Barcoding Inc. marks first international expansion with Canadian offices

 

Baltimore-based Barcoding Inc. is growing its North American presence, with three new offices in Canada. The expansion to Montreal, Toronto and Vancouver marks Barcoding's first outside of the U.S. Barcoding, headquartered in Canton, has offices in several U.S. cities including Chicago, Houston and Seattle. The 150-person company, founded in 1998, has about 70 workers based in Greater Baltimore. Shane Snyder, president of Barcoding, declined to disclose how many employees the company has in Canada. (Balt. Bus. Journal)

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BWI, Frontier Airlines Begin New Partnership

BWI launched its new partnership with Frontier Airlines Friday. To celebrate the new partnership, Frontier Airlines is offering flights with fares as low as $49. The services will include BWI to/from Denver and BWI to/ from Orlando. The services to Denver have already started, but the services to Orlando will begin April 11. Frontier Airlines released a statement with its new partnership with BWI: “We are excited to be starting service and proud to bring our unique brand of Low Fares Done Right to BWI,” said Jonathan Freed, Director of Corporate Communications for Frontier Airlines. (WJZ-TV)

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Real estate investors expected to unlock trillions as feds finalize Opportunity Zone rules. Here's where the money will go in Md.

Washington's political rancor is rippling across the nation's real estate industry, as the recent federal shutdown has delayed a plan to unleash trillions in property investment in the country's biggest cities and most impoverished communities. Specifically, the delay has affected new rules for investing in so-called Opportunity Zones, and in the process has prevented many investors from exploiting one of program’s key benefits: the ability to sell long-held properties, more or less tax free. The potential payoff, which limits capital gains taxes on investment gains that are then reinvested in Opportunity Zones, stems from a little-known provision in the federal tax code changes passed by Congress in 2017. (Balt. Bus. Journal)

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Charm City Circulator's new operator has not trained all drivers, faces persistent bus shortage

The Charm City Circulator’s new operator has not yet trained all its drivers as required and has hired another shuttle company to run one of the four routes because of a persistent shortage of buses, city and company officials confirmed in response to an inquiry by The Baltimore Sun. The city hired RMA Worldwide Chauffeured Transportation, a Rockville-based limousine and coach bus company, in October to take over the system under an emergency contract after suing the previous operator, alleging over-billing. Baltimore has since extended that contract and paid the company $3.4 million. (Balt. Sun)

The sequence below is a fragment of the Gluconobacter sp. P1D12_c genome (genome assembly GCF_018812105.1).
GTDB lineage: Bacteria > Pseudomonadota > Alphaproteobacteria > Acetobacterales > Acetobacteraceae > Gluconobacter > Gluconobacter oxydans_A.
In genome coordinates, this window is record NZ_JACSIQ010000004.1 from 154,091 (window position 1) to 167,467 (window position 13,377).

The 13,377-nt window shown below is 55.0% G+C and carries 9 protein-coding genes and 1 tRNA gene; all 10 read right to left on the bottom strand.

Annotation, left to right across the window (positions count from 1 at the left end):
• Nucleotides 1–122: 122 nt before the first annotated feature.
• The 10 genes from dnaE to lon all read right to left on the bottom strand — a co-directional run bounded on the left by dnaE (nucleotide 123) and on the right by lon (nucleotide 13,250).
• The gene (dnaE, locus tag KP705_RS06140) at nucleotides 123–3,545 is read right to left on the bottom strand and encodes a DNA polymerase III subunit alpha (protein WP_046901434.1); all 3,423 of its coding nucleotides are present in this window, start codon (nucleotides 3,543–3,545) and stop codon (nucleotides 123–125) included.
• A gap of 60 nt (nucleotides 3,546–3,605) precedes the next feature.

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Md. luxury home market on the upswing

In early March, former Baltimore Orioles’ star Adam Jones and his wife put their Reisterstown estate — formerly owned and built by another Orioles’ star, Cal Ripken Jr. — up for sale. The six-bedroom, 22,000 square-foot home sits on 24 secluded acres and among its amenities are an indoor theater, regulation-sized baseball field, two four-car garages, a world-class gym and much more. The asking price was a whopping $3,995,000, and the inquiries, according to Karen Hubble Bisbee of Long & Foster Real Estate, poured in. (Daily Record)

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Maryland officials call for answers in medical system deals

Gov. Larry Hogan and leading lawmakers are demanding answers from the University of Maryland Medical System, after a newspaper reported this week that several members of the system’s board have significant financial dealings with the hospital network. Hogan said Friday “it is not just unseemly, it is appalling,” and he has called for a review. The Baltimore Sun reported this week that nine members of the system’s Board of Directors have business deals with the network that are worth hundreds of thousands of dollars each. (WTOP)

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Annapolis Green to kick off year long series on climate change

Annapolis Green is kicking off a year-long series of discussions on climate change to address the essential questions related to the global phenomena. “Tread Lightly on the Earth” is the series title and encompasses the breadth of the topics to be presented starting March 27, with considerable help from co-sponsor Hannon Armstrong, an Annapolis firm that supports alternative energies, and other sustainable practices through investment. “No more coal, no more oil, keep that carbon in the soil.” (Balt. Sun)

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Baltimore Streetcar Museum closed indefinitely as cleanup continues after CSX train derailment Friday

Two weeks after the Baltimore Streetcar Museum reopened for the season, the Falls Road museum was forced to close until further notice after a train came crashing onto a small building that powers its streetcars. A CSX train traveling north on elevated tracks near the North Avenue bridge derailed Friday at about 3 p.m., when five cars plummeted to the road below. No one was injured, and no leaks or spills occurred, according to CSX. Crews worked overnight and through the day Saturday to remove the derailed cars and debris from the crash, according to CSX officials, and several cars that derailed had been removed by Saturday morning. (Balt. Sun)

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